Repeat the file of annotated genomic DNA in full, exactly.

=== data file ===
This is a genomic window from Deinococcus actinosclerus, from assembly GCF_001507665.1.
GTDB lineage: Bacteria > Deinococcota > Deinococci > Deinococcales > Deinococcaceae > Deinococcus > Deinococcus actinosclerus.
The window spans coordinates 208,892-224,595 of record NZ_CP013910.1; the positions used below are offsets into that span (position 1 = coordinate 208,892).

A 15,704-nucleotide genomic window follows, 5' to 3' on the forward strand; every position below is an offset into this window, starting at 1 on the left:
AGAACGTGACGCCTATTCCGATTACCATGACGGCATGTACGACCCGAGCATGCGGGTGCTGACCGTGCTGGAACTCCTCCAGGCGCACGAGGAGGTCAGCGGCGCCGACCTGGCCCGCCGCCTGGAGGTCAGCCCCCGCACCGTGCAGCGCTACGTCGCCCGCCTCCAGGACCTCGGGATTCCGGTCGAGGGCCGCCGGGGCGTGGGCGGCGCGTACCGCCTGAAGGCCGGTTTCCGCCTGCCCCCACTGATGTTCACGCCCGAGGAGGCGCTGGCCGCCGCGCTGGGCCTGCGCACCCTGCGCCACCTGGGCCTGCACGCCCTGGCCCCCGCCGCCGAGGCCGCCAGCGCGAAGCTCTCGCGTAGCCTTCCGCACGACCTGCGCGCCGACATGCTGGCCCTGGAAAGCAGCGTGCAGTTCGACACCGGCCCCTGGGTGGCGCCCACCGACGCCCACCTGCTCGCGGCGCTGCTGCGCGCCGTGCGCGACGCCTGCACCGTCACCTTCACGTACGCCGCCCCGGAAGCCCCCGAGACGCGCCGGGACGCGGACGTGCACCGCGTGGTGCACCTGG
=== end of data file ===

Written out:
This is a genomic window from Deinococcus actinosclerus, from assembly GCF_001507665.1.
GTDB lineage: Bacteria > Deinococcota > Deinococci > Deinococcales > Deinococcaceae > Deinococcus > Deinococcus actinosclerus.
The window spans coordinates 208,892-224,595 of record NZ_CP013910.1; the positions used below are offsets into that span (position 1 = coordinate 208,892).

A 15,704-nucleotide genomic window follows, 5' to 3' on the forward strand; every position below is an offset into this window, starting at 1 on the left:
AGAACGTGACGCCTATTCCGATTACCATGACGGCATGTACGACCCGAGCATGCGGGTGCTGACCGTGCTGGAACTCCTCCAGGCGCACGAGGAGGTCAGCGGCGCCGACCTGGCCCGCCGCCTGGAGGTCAGCCCCCGCACCGTGCAGCGCTACGTCGCCCGCCTCCAGGACCTCGGGATTCCGGTCGAGGGCCGCCGGGGCGTGGGCGGCGCGTACCGCCTGAAGGCCGGTTTCCGCCTGCCCCCACTGATGTTCACGCCCGAGGAGGCGCTGGCCGCCGCGCTGGGCCTGCGCACCCTGCGCCACCTGGGCCTGCACGCCCTGGCCCCCGCCGCCGAGGCCGCCAGCGCGAAGCTCTCGCGTAGCCTTCCGCACGACCTGCGCGCCGACATGCTGGCCCTGGAAAGCAGCGTGCAGTTCGACACCGGCCCCTGGGTGGCGCCCACCGACGCCCACCTGCTCGCGGCGCTGCTGCGCGCCGTGCGCGACGCCTGCACCGTCACCTTCACGTACGCCGCCCCGGAAGCCCCCGAGACGCGCCGGGACGCGGACGTGCACCGCGTGGTGCACCTGG